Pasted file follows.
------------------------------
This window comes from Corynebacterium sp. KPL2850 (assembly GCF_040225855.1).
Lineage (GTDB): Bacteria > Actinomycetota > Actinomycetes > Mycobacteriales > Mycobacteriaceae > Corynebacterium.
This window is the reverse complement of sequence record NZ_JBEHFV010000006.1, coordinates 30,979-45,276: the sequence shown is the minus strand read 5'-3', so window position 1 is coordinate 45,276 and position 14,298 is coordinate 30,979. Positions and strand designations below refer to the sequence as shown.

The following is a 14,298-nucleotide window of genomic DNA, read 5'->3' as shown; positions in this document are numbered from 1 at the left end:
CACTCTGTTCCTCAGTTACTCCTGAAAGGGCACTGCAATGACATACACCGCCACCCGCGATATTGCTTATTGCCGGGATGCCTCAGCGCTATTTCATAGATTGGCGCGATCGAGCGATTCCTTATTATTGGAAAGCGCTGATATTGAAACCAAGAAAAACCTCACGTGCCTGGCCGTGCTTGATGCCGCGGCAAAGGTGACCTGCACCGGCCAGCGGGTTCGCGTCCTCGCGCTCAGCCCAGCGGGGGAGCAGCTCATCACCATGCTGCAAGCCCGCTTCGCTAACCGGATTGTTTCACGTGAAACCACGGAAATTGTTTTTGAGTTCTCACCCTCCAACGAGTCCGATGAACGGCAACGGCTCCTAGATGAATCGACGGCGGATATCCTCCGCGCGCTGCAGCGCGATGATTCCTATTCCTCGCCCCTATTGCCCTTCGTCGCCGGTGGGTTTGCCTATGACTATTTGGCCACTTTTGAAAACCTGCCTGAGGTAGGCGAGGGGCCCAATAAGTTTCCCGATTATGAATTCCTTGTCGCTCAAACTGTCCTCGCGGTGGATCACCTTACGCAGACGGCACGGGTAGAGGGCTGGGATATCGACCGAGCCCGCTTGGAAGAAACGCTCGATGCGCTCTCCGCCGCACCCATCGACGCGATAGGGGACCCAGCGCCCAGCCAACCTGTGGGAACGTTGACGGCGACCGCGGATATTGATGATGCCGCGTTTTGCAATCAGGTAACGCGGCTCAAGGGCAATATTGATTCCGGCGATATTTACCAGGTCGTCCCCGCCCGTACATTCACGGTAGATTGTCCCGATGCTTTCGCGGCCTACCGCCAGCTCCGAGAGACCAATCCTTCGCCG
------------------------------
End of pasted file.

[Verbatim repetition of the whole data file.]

This window comes from Corynebacterium sp. KPL2850 (assembly GCF_040225855.1).
Lineage (GTDB): Bacteria > Actinomycetota > Actinomycetes > Mycobacteriales > Mycobacteriaceae > Corynebacterium.
This window is the reverse complement of sequence record NZ_JBEHFV010000006.1, coordinates 30,979-45,276: the sequence shown is the minus strand read 5'-3', so window position 1 is coordinate 45,276 and position 14,298 is coordinate 30,979. Positions and strand designations below refer to the sequence as shown.

The following is a 14,298-nucleotide window of genomic DNA, read 5'->3' as shown; positions in this document are numbered from 1 at the left end:
CACTCTGTTCCTCAGTTACTCCTGAAAGGGCACTGCAATGACATACACCGCCACCCGCGATATTGCTTATTGCCGGGATGCCTCAGCGCTATTTCATAGATTGGCGCGATCGAGCGATTCCTTATTATTGGAAAGCGCTGATATTGAAACCAAGAAAAACCTCACGTGCCTGGCCGTGCTTGATGCCGCGGCAAAGGTGACCTGCACCGGCCAGCGGGTTCGCGTCCTCGCGCTCAGCCCAGCGGGGGAGCAGCTCATCACCATGCTGCAAGCCCGCTTCGCTAACCGGATTGTTTCACGTGAAACCACGGAAATTGTTTTTGAGTTCTCACCCTCCAACGAGTCCGATGAACGGCAACGGCTCCTAGATGAATCGACGGCGGATATCCTCCGCGCGCTGCAGCGCGATGATTCCTATTCCTCGCCCCTATTGCCCTTCGTCGCCGGTGGGTTTGCCTATGACTATTTGGCCACTTTTGAAAACCTGCCTGAGGTAGGCGAGGGGCCCAATAAGTTTCCCGATTATGAATTCCTTGTCGCTCAAACTGTCCTCGCGGTGGATCACCTTACGCAGACGGCACGGGTAGAGGGCTGGGATATCGACCGAGCCCGCTTGGAAGAAACGCTCGATGCGCTCTCCGCCGCACCCATCGACGCGATAGGGGACCCAGCGCCCAGCCAACCTGTGGGAACGTTGACGGCGACCGCGGATATTGATGATGCCGCGTTTTGCAATCAGGTAACGCGGCTCAAGGGCAATATTGATTCCGGCGATATTTACCAGGTCGTCCCCGCCCGTACATTCACGGTAGATTGTCCCGATGCTTTCGCGGCCTACCGCCAGCTCCGAGAGACCAATCCTTCGCCG